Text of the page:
This splendidly, recently renovated museum is one of Florence’s finest, and houses both relics from the actual construction of the cathedral and the masterpieces that once adorned it. Part of the building was once a farmhouse, renovated by Brunelleschi in 1432 as his headquarters and used by Michelangelo to sculpt the David.
In 2015, the museum’s lay out was radically changed. The new entrance is off the small sky-lit courtyard, the Cortile del Ticciati, adorned with sculptures on the life of St John the Baptist by Girolamo Ticciati, a pupil of Giovan Battista Foggini commissioned in the 1730s by the Arte di Calimala, or Cloth Merchants' Guild for the Baptistry altar (note the reliefs of eagles, the symbol of the Evangelist, clutching bales of cloth in their claws).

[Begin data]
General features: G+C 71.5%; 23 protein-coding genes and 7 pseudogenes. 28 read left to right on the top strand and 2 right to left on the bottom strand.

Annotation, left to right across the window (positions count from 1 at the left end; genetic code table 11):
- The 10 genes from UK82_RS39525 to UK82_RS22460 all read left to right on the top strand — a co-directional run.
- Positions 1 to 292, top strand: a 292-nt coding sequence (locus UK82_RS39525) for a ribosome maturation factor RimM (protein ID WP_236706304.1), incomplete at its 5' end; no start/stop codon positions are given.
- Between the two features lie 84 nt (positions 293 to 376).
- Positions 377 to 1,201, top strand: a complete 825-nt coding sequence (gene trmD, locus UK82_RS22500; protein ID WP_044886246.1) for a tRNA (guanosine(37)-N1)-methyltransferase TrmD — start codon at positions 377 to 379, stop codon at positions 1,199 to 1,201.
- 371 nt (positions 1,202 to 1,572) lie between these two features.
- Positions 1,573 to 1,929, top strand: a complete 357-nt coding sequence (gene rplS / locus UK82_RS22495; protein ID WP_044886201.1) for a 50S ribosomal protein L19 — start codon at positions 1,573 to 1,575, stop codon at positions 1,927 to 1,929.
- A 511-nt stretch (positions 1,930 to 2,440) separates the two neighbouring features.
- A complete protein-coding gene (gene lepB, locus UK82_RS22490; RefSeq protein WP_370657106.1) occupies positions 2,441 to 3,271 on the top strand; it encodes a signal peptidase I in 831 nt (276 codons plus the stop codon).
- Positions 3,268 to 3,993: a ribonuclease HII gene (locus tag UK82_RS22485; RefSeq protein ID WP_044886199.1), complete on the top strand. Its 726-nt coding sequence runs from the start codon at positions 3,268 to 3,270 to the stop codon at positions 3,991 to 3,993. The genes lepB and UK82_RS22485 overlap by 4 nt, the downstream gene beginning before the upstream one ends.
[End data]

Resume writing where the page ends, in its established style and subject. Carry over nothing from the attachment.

Next is the long corridor, the Corridoio dell’Opera with the names of the workers and artists who worked on the Cathedral. This leads into the Galleria delle Sculture with works that once adorned the facades of the Duomo and Baptistry. Here are several fragments of the ‘Porta della Mandorla’ on the north side of the Duomo (finished in 1422) and statues of Apostles and Prophets, including two known as The Profetini, which once stood over the door and are attributed to the young Donatello and Nanni di Banco, and the inside of Ghiberti's North door .
Images by Hans-Juergen-Luntzer, GNU Free Documentation Licen, Sailko, Sailko, GNU Creative Commons License